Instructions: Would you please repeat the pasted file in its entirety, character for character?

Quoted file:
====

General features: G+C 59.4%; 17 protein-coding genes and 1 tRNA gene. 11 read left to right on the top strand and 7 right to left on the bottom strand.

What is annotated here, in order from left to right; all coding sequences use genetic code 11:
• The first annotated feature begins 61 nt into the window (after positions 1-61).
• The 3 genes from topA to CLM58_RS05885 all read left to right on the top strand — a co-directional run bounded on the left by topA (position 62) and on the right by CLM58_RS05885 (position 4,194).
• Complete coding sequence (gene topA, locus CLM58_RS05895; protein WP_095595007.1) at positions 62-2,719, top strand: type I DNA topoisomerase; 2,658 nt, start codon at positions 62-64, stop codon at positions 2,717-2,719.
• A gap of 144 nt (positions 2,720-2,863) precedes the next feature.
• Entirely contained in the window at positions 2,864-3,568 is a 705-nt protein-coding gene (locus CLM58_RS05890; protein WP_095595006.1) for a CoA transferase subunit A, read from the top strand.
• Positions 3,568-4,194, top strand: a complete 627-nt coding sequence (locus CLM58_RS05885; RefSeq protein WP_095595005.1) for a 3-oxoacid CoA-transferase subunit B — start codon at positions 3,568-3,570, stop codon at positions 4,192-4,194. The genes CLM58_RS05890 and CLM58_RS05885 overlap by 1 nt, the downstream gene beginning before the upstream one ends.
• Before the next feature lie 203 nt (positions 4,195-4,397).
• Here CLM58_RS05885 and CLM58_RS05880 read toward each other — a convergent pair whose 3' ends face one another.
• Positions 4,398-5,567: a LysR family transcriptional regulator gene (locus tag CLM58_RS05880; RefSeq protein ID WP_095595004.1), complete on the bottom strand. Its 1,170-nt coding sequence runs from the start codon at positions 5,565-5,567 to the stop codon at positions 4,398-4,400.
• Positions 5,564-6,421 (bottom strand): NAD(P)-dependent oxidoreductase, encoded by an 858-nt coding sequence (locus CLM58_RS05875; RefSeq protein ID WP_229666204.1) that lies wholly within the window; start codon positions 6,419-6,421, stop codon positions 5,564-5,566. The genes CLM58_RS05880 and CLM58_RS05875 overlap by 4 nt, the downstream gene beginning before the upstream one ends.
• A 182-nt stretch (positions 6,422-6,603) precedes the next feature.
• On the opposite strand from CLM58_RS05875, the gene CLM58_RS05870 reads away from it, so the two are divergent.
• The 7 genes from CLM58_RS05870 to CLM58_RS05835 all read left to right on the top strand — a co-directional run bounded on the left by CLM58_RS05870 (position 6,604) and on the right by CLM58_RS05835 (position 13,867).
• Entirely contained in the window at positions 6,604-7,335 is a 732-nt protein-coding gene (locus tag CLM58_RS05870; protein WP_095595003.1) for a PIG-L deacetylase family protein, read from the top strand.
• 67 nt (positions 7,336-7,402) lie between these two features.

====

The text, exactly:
General features: G+C 59.4%; 17 protein-coding genes and 1 tRNA gene. 11 read left to right on the top strand and 7 right to left on the bottom strand.

What is annotated here, in order from left to right; all coding sequences use genetic code 11:
• The first annotated feature begins 61 nt into the window (after positions 1-61).
• The 3 genes from topA to CLM58_RS05885 all read left to right on the top strand — a co-directional run bounded on the left by topA (position 62) and on the right by CLM58_RS05885 (position 4,194).
• Complete coding sequence (gene topA, locus CLM58_RS05895; protein WP_095595007.1) at positions 62-2,719, top strand: type I DNA topoisomerase; 2,658 nt, start codon at positions 62-64, stop codon at positions 2,717-2,719.
• A gap of 144 nt (positions 2,720-2,863) precedes the next feature.
• Entirely contained in the window at positions 2,864-3,568 is a 705-nt protein-coding gene (locus CLM58_RS05890; protein WP_095595006.1) for a CoA transferase subunit A, read from the top strand.
• Positions 3,568-4,194, top strand: a complete 627-nt coding sequence (locus CLM58_RS05885; RefSeq protein WP_095595005.1) for a 3-oxoacid CoA-transferase subunit B — start codon at positions 3,568-3,570, stop codon at positions 4,192-4,194. The genes CLM58_RS05890 and CLM58_RS05885 overlap by 1 nt, the downstream gene beginning before the upstream one ends.
• Before the next feature lie 203 nt (positions 4,195-4,397).
• Here CLM58_RS05885 and CLM58_RS05880 read toward each other — a convergent pair whose 3' ends face one another.
• Positions 4,398-5,567: a LysR family transcriptional regulator gene (locus tag CLM58_RS05880; RefSeq protein ID WP_095595004.1), complete on the bottom strand. Its 1,170-nt coding sequence runs from the start codon at positions 5,565-5,567 to the stop codon at positions 4,398-4,400.
• Positions 5,564-6,421 (bottom strand): NAD(P)-dependent oxidoreductase, encoded by an 858-nt coding sequence (locus CLM58_RS05875; RefSeq protein ID WP_229666204.1) that lies wholly within the window; start codon positions 6,419-6,421, stop codon positions 5,564-5,566. The genes CLM58_RS05880 and CLM58_RS05875 overlap by 4 nt, the downstream gene beginning before the upstream one ends.
• A 182-nt stretch (positions 6,422-6,603) precedes the next feature.
• On the opposite strand from CLM58_RS05875, the gene CLM58_RS05870 reads away from it, so the two are divergent.
• The 7 genes from CLM58_RS05870 to CLM58_RS05835 all read left to right on the top strand — a co-directional run bounded on the left by CLM58_RS05870 (position 6,604) and on the right by CLM58_RS05835 (position 13,867).
• Entirely contained in the window at positions 6,604-7,335 is a 732-nt protein-coding gene (locus tag CLM58_RS05870; protein WP_095595003.1) for a PIG-L deacetylase family protein, read from the top strand.
• 67 nt (positions 7,336-7,402) lie between these two features.